Carrier Syllabary

 Carrier Syllabary Origins

The Carrier syllabary, or Déné Syllabics, was devised by Father Adrien-Gabriel Morice in 1885. He adapted it from the syllabic writing systems developed for the Athabaskan languages of the Northwest Territories of Canada by Father Emile Petitot.

The Carrier syllabary was fairly widely used for several decades for such purposes as writing diaries and letters and leaving messages on trees. Though the syllabary is no longer used or understood by many people, there has been a recent revival of interest in it and it occasionally appears on plaques and memorials.nativelanguages_small

For a better look at the map of Native languages, courtesy of the BC Ministry of Education, click on the image.

In the 1960s, the Carrier Linguistic Committee in Fort St James developed an alternative writing system based on the Latin alphabet. This system is now the most popular writing system for Dakelh.

Dulkw’ahke (Carrier), an Athabascan language spoken by 3,600 people in central British Columbia, Canada. This syllabary has also been adapted to write a number of other indigenous languages of North American such as Cree and Inuktitut.

Father Morice writes “they now correspond by letters, keep private accounts of their dues and of their debts, and post or scribble on the trees of the forest records of their late deeds or of their present wants for the benefit of parties likely to follow in their tracks.”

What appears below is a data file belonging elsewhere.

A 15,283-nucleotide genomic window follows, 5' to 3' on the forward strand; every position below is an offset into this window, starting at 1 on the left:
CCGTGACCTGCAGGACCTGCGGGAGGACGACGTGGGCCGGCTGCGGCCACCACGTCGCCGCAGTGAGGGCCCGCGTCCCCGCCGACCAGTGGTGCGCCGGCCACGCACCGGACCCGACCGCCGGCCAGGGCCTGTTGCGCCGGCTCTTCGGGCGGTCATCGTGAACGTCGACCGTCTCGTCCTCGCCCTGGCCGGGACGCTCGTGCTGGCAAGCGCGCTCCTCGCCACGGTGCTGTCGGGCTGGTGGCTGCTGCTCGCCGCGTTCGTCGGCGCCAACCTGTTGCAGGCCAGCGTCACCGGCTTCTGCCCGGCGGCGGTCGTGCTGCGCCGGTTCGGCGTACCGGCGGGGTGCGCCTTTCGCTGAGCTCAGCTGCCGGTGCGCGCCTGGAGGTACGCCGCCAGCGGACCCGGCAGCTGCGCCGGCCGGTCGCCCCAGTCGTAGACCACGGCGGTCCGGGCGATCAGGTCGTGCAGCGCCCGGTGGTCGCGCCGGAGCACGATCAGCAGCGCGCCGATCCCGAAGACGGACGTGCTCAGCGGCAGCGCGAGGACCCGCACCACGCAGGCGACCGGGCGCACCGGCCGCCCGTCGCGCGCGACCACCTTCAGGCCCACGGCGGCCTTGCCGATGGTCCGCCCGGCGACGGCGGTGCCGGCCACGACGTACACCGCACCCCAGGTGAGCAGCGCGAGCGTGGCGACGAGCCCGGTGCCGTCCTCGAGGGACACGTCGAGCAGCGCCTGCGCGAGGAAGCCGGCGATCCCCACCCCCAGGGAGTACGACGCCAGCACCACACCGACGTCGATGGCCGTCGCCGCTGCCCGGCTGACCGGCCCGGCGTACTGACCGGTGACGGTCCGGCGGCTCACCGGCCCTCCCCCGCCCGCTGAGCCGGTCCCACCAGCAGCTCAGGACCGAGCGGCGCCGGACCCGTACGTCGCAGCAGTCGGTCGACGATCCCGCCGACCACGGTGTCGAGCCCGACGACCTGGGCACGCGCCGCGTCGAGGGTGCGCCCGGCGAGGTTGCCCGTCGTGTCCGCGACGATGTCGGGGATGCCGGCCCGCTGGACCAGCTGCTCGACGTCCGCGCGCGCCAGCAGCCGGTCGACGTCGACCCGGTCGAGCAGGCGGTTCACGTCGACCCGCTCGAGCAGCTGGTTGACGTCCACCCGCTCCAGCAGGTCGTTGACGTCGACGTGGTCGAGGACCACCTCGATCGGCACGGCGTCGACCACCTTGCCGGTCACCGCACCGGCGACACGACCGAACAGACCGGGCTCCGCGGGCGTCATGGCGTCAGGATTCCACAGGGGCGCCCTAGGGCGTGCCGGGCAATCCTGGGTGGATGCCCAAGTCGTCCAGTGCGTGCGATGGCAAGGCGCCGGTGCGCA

The Carrier Linguistic Committee writing system is the one most widely used by Carrier people. It is based on the Roman alphabet, using letters and combinations of letters as in English where possible. The Morice Roman system is derived from the writing system used by Father Adrian Gabriel Morice in his scholarly publications and the third edition of the prayer book.

Photo of Stellaquo River courtesy of Dennis Patrick.

 

 

 

 

Photo of Stellaquo River courtesy of Dennis Patrick

The Carrier (Déné) Syllabics

To view a larger version of this list of Carrier Syballics, courtesy of the Stellat’en Archives, Carrier Symbols simply click on the thumbnail.

 

 

 

 

 

 

 

Ne Ghunik – Carrier Word List

Carrier English
‘aw not, negative marker
‘inkez and
bulh with
daja what happened or where is?
hahan’az they (2) come
has ya I come
ilah not, negative marker
nilh’en you look
nudaihne dancers
nts’ez de where from
tilah maybe
tisya I’m starting to go
ts’e / ts’u from

Table courtesy of Denelo